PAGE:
“You bet, Meredith.”
Ten minutes later, when she walked into her mother’s house, the smell of baking bread greeted her. She found her mother in the kitchen, draped in her big, baggy white apron, her hands sticky white with flour. As she had always done, she was making enough bread for an army. The freezer in the garage was full of it.
“You are here early.”
“Business was slow, so I thought I’d come here and do some more packing for you. When I get it all organized, you and I should probably go through the giveaway piles.”
“If you wish.”
“Do you care what I keep and what I get rid of?”
Meredith didn’t even know what to say to that. How could nothing be of importance to her mom? “Where’s Nina?”
“She said something about errands and left an hour ago. She took her camera, so . . .”
“Who knows when she’ll be back.”
“Right.” Mom turned back to her dough.
Meredith stood there a minute longer, then took off her jacket and hung it on the hook by the door. She started to go down the hall toward Dad’s office, but as she approached the open door, she paused. The last time she’d packed up Mom’s things, she hadn’t looked for anything, hadn’t gone through pockets or felt back in the drawers.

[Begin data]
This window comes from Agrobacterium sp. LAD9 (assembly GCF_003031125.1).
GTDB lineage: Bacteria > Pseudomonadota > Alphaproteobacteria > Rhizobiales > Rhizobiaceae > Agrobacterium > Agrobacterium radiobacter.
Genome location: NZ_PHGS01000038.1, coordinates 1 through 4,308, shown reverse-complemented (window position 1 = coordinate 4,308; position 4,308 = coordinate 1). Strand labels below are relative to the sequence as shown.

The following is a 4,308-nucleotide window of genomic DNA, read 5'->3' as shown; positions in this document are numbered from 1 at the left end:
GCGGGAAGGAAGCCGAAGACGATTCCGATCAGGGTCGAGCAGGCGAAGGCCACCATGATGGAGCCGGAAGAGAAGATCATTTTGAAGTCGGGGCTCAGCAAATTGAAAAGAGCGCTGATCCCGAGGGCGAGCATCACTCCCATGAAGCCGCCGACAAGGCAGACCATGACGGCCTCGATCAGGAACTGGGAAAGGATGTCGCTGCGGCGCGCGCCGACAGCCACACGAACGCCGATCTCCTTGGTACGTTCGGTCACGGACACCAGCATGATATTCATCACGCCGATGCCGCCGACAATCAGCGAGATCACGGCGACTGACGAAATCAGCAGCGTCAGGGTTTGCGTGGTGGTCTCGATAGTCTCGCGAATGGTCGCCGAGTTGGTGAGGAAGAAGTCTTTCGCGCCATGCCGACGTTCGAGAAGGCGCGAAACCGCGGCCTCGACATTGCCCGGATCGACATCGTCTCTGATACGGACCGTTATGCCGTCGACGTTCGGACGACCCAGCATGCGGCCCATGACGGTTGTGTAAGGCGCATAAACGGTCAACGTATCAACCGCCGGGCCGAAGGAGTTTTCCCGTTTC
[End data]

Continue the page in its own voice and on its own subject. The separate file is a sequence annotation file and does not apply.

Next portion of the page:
Glancing back at the kitchen, seeing Mom still kneading dough, she eased toward the stairs and went up to the master bedroom.
In the long, wide closet, her mother’s black and gray clothing lined the right wall. Almost everything was either soft merino wool or brushed cotton. Turtlenecks and cardigans and long skirts and flowy pants. There was nothing trendy or showy or expensive here.
Clothes to hide in.
The thought came out of nowhere, surprising her. It was the sort of thing she would have noticed before, if she’d ever really looked.
This telling of the fairy tale was changing their perceptions of everything, of each other most of all. With that thought came another: what was it about the play—and about the fairy tale—that had upset Mom so much all those years ago? Before, Meredith had always assumed that her mother’s Christmas play anger had been directed at Meredith, that in choosing to do the fairy tale as a Christmas play, Meredith had done something wrong.